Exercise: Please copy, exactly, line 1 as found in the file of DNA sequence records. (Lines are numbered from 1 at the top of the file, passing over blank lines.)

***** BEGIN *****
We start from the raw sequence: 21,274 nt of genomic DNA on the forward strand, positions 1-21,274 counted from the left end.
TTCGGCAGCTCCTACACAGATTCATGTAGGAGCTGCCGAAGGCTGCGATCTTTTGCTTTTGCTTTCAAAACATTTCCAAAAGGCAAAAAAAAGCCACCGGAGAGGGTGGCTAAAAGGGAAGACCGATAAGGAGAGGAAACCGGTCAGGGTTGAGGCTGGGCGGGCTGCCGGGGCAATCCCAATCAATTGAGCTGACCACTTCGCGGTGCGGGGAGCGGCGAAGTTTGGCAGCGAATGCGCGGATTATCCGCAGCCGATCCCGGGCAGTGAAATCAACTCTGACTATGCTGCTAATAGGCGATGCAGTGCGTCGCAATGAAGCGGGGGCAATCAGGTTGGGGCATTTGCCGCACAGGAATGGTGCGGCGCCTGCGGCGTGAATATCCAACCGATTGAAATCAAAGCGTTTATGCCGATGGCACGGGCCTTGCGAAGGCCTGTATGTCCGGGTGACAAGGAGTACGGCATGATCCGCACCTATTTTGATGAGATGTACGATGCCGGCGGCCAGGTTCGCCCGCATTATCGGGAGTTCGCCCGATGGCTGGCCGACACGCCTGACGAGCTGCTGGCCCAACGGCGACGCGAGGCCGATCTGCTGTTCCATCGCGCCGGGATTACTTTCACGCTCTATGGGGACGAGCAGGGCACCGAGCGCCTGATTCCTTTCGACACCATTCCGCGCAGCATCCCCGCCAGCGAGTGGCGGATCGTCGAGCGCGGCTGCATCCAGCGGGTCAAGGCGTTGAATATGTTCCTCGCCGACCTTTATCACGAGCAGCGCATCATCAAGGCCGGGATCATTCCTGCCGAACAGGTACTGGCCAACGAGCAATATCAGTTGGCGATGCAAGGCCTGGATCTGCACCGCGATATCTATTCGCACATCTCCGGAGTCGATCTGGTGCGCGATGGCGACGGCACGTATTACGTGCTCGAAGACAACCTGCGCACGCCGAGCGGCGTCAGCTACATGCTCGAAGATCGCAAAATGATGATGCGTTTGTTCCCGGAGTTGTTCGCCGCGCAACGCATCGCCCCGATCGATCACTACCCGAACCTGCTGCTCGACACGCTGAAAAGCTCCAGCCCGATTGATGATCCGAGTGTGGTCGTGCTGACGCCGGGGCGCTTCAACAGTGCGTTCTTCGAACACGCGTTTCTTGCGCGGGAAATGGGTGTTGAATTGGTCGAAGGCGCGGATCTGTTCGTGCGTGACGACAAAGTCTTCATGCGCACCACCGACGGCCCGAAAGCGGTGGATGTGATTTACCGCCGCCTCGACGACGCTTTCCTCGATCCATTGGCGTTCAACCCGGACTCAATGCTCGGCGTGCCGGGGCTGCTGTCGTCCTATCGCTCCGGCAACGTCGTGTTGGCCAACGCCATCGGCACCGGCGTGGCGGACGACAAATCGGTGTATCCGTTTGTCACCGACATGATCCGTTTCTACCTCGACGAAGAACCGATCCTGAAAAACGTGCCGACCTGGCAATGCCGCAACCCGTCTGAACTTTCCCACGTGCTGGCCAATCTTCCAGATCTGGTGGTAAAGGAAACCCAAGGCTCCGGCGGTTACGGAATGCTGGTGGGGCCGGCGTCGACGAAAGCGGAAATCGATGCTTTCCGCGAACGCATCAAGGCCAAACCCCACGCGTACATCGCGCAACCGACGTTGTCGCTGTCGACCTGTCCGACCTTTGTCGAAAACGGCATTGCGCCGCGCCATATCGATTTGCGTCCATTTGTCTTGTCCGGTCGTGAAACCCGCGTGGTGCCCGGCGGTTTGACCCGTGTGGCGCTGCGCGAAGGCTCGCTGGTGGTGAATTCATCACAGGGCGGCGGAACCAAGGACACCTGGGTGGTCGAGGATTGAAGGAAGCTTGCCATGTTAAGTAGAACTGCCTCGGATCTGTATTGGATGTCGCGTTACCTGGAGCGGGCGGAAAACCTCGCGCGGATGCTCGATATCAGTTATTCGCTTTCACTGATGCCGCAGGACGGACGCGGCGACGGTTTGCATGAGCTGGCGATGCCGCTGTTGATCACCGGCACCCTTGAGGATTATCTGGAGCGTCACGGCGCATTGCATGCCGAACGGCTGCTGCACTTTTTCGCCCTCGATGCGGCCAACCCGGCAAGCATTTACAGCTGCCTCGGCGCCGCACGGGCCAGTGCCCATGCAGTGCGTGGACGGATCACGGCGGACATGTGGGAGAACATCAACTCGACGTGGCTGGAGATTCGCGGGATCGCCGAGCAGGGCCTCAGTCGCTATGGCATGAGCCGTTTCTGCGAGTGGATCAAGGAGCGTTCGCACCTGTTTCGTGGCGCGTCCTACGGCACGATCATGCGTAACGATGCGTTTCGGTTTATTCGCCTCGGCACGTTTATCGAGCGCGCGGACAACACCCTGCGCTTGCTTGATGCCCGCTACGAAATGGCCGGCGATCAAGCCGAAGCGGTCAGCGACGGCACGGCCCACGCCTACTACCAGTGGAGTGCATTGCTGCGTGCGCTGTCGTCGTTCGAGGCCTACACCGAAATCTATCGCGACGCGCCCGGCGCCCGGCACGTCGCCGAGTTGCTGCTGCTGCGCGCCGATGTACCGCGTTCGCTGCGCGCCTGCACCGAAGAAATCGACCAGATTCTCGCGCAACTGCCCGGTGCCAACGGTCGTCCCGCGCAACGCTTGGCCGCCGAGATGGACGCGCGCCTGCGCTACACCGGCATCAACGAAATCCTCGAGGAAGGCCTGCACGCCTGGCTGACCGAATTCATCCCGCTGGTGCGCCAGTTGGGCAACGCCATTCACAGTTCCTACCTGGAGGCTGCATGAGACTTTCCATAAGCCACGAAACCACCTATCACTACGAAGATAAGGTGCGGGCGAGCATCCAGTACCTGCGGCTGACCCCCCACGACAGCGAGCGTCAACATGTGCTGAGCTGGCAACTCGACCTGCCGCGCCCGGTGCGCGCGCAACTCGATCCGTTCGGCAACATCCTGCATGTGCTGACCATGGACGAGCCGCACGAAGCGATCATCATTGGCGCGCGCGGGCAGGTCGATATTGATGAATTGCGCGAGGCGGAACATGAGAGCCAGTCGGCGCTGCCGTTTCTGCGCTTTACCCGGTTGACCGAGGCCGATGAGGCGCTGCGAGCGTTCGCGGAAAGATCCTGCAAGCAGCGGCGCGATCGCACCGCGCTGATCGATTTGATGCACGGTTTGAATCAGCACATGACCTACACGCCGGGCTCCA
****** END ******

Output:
We start from the raw sequence: 21,274 nt of genomic DNA on the forward strand, positions 1-21,274 counted from the left end.